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The University of Berlin from Reopening until 1953

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When the University of Berlin — only in 1949 to be named after the Humboldt brothers — resumed its activities on January 29, 1946, not one of its renowned mathematicians of the 1920s and 1930s was still in office. Many prominent mathematicians, among them the full professors Richard von Mises and Issai Schur, had been expelled by the Nazis; the latter had died meanwhile in Palestine. The most outspoken supporters of Hitler’s regime among the mathematicians had been dismissed and arrested (L. Bieberbach), had died in the turmoils immediately after the war (Th. Vahlen), had committed suicide (H. Geppert), or had been killed as war volunteers (O. Teichmüller). The applied mathematician A. Klose had been sent to the Soviet Union for reparation work. The co-founder of functional analysis, Erhard Schmidt, who had been politically moderate during the Nazi years without openly resisting the regime, did not return to the university until late 1946. The algebraist Hermann Ludwig Schmid — by his own testimony “the only German mathematician in Berlin who gained a docentship between 1933 and 1945 without joining the Nazi party” — tried to resume teaching as early as May 1945. Initially he operated from a Western sector of Berlin, soon to be occupied by the Americans, where the bigger part of the mathematical institute had been moved due to the war-related demolitions in the East. The relocated mathematical library came back to Berlin in late 1945. Running the institute from West Berlin created additional problems given the growing political tension between the Western and Eastern parts of Berlin.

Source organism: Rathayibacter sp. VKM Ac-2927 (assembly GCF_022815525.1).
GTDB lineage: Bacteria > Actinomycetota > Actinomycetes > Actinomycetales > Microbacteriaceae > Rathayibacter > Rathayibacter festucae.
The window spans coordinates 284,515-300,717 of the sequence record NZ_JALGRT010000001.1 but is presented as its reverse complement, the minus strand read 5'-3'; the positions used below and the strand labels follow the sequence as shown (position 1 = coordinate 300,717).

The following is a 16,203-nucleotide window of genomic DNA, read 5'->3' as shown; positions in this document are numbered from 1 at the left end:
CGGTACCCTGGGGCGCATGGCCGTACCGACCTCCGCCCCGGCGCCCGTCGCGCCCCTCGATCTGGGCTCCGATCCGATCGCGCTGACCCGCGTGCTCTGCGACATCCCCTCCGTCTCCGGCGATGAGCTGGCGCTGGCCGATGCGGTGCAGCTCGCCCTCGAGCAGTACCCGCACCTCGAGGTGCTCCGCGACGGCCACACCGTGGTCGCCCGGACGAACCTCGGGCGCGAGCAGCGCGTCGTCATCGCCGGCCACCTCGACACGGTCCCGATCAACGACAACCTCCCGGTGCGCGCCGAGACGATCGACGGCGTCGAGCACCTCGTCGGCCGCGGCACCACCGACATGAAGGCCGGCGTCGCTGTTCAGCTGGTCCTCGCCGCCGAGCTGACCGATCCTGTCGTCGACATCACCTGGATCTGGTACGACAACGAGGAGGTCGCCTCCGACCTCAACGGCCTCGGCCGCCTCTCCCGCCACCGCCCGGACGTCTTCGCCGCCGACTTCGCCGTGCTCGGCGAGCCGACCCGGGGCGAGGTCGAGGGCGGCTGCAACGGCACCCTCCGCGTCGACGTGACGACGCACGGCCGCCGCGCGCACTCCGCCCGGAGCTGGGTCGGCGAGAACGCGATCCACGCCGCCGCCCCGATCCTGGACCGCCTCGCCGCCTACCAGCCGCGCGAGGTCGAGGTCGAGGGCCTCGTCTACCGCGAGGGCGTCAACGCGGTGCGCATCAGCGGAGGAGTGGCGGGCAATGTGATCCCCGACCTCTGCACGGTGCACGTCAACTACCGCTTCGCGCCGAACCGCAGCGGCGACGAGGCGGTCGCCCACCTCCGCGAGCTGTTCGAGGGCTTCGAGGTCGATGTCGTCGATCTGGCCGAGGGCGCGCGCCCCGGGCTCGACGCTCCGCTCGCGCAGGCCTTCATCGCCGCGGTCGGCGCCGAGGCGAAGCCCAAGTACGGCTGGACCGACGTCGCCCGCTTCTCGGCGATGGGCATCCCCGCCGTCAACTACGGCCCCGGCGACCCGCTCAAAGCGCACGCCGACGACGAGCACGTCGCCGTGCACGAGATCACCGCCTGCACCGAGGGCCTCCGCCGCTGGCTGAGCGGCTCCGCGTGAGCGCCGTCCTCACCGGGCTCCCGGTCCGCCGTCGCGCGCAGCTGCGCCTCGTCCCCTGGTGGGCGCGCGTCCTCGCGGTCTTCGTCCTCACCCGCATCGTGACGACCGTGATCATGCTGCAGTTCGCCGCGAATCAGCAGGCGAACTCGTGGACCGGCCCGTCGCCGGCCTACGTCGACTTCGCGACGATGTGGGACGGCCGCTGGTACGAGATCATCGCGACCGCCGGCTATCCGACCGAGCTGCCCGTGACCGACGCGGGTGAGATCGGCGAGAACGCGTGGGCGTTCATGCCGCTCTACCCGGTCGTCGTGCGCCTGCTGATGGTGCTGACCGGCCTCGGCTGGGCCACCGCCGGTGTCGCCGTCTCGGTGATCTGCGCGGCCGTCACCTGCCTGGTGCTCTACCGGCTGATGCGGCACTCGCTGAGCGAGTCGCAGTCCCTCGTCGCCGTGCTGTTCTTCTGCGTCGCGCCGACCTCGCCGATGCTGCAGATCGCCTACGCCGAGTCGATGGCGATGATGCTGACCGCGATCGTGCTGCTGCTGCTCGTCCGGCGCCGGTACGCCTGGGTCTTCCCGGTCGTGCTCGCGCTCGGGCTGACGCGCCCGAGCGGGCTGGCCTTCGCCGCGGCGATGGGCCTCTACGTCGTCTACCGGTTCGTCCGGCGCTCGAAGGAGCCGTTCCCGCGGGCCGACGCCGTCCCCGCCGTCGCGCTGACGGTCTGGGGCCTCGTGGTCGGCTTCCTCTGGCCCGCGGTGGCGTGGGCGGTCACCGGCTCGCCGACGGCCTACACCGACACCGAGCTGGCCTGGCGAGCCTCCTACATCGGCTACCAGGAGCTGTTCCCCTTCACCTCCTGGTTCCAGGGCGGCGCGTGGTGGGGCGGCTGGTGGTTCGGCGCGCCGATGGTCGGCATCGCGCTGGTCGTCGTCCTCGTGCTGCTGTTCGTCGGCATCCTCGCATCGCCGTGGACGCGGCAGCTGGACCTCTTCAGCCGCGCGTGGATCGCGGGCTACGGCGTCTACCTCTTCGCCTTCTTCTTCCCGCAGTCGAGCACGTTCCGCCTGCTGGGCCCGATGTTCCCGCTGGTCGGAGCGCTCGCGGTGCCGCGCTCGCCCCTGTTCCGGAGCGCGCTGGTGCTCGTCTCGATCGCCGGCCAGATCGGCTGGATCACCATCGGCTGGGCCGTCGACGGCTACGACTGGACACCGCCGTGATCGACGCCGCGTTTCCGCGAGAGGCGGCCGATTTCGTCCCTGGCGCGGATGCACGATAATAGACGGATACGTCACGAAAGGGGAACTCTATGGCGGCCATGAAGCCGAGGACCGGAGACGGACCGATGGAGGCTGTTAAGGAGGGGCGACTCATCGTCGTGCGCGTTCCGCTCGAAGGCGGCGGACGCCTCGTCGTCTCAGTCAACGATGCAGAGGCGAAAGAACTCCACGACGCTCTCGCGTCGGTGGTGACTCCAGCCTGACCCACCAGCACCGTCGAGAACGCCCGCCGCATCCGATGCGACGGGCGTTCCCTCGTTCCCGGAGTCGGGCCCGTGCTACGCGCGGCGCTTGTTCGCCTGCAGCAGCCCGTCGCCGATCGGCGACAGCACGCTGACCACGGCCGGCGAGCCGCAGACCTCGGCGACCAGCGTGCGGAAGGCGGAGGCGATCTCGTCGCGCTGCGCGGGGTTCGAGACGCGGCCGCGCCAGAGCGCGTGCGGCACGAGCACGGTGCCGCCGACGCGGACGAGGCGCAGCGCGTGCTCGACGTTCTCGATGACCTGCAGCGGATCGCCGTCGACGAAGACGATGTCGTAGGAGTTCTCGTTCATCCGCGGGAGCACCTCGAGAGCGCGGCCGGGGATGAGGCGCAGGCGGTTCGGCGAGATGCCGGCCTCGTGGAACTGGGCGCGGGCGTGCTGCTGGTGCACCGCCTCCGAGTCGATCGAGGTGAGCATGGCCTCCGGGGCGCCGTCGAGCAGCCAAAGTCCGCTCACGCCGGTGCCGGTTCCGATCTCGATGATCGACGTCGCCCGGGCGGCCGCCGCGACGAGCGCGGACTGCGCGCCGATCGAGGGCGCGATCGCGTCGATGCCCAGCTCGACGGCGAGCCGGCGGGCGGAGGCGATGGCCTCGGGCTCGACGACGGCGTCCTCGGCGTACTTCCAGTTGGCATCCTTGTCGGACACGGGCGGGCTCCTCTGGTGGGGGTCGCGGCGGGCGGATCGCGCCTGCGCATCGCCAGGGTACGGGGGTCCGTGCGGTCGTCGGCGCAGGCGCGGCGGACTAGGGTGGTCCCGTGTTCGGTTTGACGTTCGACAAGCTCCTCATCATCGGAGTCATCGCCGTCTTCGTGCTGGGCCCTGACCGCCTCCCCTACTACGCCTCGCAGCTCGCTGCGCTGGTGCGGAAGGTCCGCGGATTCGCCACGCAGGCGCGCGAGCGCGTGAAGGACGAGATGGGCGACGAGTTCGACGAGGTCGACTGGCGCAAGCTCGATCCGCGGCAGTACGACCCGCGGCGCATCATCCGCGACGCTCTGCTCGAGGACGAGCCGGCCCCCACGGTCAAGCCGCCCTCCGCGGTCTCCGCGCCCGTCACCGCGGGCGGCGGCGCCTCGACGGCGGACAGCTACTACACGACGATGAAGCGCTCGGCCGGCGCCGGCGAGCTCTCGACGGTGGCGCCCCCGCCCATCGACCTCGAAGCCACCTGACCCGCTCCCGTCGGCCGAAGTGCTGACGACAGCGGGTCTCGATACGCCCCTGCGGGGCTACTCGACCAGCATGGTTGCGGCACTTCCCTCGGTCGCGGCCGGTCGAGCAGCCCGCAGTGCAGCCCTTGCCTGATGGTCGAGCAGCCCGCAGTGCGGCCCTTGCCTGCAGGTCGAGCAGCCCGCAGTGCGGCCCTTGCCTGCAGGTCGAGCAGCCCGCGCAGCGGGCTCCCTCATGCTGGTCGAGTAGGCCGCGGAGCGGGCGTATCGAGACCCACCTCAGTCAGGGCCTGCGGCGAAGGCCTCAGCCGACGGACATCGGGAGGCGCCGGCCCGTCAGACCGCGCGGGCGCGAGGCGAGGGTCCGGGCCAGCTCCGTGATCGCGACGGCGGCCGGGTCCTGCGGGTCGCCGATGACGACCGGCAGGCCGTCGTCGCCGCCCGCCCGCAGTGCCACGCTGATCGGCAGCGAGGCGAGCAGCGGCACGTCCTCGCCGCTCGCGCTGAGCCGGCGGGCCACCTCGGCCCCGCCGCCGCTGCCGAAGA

• Western Zone
  • Science Functionary
  • German Mathematician
  • Weimar Republic
  • Nazi Party

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Siegmund-Schultze, R. (1998). The University of Berlin from Reopening until 1953. In: Begehr, H., Koch, H., Kramer, J., Schappacher, N., Thiele, EJ. (eds) Mathematics in Berlin. Birkhäuser, Basel.

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  • Publisher Name: Birkhäuser, Basel

  • Print ISBN: 978-3-7643-5943-0

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